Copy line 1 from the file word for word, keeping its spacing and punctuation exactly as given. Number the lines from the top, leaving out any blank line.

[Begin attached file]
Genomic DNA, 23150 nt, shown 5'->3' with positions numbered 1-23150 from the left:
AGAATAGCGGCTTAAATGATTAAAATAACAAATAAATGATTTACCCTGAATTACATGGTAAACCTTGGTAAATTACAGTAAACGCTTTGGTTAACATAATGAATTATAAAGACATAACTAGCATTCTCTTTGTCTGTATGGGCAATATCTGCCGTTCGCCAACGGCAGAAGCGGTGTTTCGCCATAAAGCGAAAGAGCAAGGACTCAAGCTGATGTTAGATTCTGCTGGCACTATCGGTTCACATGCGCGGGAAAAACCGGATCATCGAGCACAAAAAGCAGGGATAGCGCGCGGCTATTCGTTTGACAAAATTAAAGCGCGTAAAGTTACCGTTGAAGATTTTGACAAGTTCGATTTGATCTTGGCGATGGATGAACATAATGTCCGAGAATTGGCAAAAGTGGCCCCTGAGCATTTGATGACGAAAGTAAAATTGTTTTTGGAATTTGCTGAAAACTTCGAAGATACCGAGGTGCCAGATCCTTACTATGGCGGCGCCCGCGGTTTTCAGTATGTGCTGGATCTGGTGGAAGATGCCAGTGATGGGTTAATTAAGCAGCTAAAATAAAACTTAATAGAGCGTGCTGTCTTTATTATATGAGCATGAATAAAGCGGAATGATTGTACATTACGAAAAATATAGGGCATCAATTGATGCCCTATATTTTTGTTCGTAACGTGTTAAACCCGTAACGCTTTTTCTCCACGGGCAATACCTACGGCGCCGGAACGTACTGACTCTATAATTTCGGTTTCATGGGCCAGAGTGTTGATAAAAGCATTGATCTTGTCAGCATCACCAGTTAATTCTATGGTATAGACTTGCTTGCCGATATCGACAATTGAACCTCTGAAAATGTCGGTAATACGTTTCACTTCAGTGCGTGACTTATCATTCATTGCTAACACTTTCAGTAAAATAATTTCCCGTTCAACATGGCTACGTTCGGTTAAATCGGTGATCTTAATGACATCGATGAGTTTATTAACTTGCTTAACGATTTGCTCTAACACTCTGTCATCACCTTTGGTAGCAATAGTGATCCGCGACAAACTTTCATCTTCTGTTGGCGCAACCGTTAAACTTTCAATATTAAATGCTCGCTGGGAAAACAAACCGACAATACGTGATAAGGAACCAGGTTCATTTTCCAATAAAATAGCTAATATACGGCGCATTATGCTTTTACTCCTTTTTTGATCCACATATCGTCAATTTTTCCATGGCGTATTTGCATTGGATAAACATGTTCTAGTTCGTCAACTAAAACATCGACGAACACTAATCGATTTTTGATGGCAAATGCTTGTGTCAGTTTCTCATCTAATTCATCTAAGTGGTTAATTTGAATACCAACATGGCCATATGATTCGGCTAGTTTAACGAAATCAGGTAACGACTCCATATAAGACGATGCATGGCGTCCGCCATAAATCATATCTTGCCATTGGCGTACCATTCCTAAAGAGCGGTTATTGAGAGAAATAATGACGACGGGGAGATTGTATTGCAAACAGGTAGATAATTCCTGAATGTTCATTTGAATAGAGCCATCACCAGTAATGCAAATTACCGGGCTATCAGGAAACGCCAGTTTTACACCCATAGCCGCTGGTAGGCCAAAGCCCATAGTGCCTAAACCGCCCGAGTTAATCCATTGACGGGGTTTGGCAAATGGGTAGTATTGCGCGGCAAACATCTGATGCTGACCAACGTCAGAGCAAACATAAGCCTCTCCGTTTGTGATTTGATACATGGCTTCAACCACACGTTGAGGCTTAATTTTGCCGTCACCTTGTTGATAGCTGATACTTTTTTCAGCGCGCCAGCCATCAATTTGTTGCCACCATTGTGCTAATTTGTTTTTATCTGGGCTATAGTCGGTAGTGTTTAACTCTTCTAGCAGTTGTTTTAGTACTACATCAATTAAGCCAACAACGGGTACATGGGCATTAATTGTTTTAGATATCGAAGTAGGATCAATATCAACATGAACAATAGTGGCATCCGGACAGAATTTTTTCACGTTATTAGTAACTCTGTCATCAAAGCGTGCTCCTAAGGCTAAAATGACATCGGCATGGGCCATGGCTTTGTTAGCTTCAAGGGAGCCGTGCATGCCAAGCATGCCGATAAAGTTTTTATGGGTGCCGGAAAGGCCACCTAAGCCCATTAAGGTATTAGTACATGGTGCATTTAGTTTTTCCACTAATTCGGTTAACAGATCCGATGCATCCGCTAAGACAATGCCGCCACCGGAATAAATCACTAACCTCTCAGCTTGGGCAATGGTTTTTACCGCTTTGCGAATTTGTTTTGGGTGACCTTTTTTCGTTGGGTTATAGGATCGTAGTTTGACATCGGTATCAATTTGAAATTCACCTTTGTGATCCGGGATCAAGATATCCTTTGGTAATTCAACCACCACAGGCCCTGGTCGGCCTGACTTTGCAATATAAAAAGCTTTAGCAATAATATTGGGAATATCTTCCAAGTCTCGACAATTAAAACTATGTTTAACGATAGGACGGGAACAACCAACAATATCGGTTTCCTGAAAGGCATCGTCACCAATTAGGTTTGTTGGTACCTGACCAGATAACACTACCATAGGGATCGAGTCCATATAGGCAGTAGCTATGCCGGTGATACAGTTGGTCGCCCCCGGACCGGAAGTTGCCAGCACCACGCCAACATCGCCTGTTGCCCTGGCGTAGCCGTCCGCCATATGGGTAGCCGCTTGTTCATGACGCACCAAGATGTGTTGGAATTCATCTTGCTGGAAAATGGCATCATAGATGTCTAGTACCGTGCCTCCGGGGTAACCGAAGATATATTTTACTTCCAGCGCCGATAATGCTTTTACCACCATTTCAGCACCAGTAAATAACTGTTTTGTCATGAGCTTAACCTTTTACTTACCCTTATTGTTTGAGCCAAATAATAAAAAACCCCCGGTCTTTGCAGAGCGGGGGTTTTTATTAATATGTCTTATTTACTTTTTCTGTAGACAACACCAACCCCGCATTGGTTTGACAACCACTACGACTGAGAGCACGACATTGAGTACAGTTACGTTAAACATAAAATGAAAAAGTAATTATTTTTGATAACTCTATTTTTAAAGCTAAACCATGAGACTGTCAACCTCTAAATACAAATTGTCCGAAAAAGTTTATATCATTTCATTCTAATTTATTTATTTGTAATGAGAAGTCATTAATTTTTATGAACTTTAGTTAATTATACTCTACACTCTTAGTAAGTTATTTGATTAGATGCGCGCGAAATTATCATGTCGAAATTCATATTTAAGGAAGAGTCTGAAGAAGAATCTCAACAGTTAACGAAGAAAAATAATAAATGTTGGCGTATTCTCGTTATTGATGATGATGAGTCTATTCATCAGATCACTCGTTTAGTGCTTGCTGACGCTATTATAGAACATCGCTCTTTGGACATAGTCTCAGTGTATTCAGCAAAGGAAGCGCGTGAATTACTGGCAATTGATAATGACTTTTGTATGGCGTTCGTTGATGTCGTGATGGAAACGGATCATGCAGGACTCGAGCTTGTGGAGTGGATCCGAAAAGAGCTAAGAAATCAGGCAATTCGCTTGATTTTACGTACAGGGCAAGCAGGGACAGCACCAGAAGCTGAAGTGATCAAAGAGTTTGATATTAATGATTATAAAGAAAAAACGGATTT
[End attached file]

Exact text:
Genomic DNA, 23150 nt, shown 5'->3' with positions numbered 1-23150 from the left: